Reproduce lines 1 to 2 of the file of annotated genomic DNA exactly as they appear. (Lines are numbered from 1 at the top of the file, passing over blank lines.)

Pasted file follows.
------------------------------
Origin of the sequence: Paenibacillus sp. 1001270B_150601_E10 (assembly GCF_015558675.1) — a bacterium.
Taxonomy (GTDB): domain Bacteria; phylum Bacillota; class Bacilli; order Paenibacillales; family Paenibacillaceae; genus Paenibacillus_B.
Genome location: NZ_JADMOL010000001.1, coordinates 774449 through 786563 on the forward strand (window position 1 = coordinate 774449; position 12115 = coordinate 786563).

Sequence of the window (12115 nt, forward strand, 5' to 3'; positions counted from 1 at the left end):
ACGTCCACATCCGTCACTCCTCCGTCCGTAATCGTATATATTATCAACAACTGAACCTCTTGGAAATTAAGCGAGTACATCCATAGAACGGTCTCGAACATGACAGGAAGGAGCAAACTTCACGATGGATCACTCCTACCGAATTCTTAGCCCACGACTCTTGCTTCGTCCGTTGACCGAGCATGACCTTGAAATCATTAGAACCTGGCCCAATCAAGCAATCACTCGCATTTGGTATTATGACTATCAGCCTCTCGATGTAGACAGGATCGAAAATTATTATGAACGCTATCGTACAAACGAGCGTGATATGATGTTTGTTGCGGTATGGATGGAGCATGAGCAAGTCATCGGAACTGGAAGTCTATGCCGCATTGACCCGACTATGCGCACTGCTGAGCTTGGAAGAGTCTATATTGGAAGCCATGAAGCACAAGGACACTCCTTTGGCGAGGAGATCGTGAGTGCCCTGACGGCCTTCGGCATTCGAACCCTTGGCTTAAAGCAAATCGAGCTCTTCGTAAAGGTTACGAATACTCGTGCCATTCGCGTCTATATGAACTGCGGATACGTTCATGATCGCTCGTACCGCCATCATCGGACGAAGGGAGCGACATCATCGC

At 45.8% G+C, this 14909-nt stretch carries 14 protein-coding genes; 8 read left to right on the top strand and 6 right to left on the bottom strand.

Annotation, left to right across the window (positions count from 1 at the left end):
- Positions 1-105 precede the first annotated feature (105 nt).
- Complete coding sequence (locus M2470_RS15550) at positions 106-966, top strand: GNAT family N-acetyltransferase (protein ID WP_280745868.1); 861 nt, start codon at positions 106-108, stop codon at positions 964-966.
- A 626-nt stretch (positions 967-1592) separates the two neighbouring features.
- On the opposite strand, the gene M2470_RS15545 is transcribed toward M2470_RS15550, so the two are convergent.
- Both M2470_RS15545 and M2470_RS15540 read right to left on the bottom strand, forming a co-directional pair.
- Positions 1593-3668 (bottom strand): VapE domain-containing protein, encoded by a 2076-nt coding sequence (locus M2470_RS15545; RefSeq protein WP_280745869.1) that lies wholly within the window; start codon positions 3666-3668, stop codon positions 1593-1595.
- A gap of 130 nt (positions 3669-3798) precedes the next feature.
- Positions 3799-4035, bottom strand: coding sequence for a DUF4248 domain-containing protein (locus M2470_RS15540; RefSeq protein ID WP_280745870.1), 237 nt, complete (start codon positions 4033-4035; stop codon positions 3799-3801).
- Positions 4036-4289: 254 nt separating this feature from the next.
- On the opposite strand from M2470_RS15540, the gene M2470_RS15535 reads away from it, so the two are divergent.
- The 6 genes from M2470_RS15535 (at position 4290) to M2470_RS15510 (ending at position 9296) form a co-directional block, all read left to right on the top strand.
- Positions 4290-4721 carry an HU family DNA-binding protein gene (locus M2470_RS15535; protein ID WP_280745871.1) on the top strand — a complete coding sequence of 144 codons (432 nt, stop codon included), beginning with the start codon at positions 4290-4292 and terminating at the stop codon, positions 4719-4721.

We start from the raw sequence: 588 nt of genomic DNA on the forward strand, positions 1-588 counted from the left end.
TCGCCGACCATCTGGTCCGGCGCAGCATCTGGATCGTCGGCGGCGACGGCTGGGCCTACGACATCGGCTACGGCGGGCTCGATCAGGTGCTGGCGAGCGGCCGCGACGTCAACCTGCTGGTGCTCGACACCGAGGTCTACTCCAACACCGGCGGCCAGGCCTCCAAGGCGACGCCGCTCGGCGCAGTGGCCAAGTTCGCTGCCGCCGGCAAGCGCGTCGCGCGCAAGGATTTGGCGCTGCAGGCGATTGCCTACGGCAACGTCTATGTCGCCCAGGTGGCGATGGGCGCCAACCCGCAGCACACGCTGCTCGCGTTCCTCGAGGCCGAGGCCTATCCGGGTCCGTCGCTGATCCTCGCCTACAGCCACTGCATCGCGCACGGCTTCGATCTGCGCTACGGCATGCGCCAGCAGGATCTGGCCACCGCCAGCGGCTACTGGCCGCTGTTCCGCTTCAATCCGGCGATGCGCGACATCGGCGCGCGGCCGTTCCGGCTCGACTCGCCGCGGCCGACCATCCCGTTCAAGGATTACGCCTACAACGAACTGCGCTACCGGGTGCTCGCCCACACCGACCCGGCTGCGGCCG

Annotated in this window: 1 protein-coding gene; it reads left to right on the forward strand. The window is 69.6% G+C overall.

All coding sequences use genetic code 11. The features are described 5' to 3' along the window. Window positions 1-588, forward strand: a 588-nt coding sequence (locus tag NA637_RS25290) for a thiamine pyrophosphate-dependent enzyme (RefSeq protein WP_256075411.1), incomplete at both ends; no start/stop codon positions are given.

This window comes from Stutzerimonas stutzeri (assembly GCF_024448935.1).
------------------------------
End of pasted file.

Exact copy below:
Origin of the sequence: Paenibacillus sp. 1001270B_150601_E10 (assembly GCF_015558675.1) — a bacterium.
Taxonomy (GTDB): domain Bacteria; phylum Bacillota; class Bacilli; order Paenibacillales; family Paenibacillaceae; genus Paenibacillus_B.